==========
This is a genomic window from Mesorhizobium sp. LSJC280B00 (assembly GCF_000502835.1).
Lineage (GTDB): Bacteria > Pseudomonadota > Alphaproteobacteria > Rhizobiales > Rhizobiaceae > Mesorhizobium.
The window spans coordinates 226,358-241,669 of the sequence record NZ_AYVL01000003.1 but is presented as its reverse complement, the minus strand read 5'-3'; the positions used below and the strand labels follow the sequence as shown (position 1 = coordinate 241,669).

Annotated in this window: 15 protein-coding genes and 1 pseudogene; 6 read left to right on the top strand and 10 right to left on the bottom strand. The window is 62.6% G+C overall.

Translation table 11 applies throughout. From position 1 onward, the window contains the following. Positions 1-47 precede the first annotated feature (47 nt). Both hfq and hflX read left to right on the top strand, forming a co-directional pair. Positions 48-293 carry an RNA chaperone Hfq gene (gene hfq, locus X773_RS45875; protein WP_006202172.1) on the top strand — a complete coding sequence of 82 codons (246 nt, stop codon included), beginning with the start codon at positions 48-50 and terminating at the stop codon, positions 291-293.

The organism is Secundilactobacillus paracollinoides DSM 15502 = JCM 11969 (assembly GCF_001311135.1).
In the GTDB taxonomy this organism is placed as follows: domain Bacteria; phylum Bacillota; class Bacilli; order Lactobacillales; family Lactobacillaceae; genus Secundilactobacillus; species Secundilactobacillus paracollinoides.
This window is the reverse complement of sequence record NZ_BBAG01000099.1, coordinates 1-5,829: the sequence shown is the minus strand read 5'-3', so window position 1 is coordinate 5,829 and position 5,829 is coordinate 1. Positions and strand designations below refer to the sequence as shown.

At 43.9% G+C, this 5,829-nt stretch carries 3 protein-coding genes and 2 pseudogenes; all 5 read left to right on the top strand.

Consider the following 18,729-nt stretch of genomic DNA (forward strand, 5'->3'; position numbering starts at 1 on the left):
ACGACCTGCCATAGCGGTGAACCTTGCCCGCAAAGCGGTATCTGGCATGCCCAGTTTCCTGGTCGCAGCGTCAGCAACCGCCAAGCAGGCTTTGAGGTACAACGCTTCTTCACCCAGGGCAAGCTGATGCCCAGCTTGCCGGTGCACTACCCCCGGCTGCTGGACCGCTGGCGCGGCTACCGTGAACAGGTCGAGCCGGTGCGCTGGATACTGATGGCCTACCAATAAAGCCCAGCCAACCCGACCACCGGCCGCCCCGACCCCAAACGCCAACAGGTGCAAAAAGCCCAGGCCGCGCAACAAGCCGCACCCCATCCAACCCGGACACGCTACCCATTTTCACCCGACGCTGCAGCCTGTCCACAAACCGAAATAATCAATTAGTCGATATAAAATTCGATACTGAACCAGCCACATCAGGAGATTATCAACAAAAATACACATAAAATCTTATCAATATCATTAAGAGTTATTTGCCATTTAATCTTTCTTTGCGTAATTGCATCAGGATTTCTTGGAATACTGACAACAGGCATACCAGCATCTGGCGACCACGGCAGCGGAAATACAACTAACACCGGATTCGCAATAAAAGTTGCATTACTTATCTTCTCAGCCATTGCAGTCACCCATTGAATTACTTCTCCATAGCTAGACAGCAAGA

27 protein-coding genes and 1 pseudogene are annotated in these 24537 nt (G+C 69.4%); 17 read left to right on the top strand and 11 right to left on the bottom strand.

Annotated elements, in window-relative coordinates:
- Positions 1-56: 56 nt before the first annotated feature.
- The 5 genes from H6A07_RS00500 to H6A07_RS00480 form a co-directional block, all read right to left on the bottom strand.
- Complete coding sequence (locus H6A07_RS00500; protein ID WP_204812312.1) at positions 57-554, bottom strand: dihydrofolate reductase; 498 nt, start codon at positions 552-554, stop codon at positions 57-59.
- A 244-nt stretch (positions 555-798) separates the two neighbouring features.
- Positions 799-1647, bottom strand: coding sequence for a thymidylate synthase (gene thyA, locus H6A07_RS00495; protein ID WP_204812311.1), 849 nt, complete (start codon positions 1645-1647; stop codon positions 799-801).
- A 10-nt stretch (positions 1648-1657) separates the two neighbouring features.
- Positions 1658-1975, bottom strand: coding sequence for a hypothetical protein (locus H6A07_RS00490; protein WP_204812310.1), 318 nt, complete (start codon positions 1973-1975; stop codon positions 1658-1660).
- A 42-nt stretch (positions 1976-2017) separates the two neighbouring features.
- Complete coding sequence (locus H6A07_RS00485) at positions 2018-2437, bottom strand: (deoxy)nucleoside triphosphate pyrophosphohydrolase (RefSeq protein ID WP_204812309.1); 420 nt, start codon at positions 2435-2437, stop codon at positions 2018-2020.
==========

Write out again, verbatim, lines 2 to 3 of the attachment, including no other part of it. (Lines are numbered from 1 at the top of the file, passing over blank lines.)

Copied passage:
Lineage (GTDB): Bacteria > Pseudomonadota > Alphaproteobacteria > Rhizobiales > Rhizobiaceae > Mesorhizobium.
The window spans coordinates 226,358-241,669 of the sequence record NZ_AYVL01000003.1 but is presented as its reverse complement, the minus strand read 5'-3'; the positions used below and the strand labels follow the sequence as shown (position 1 = coordinate 241,669).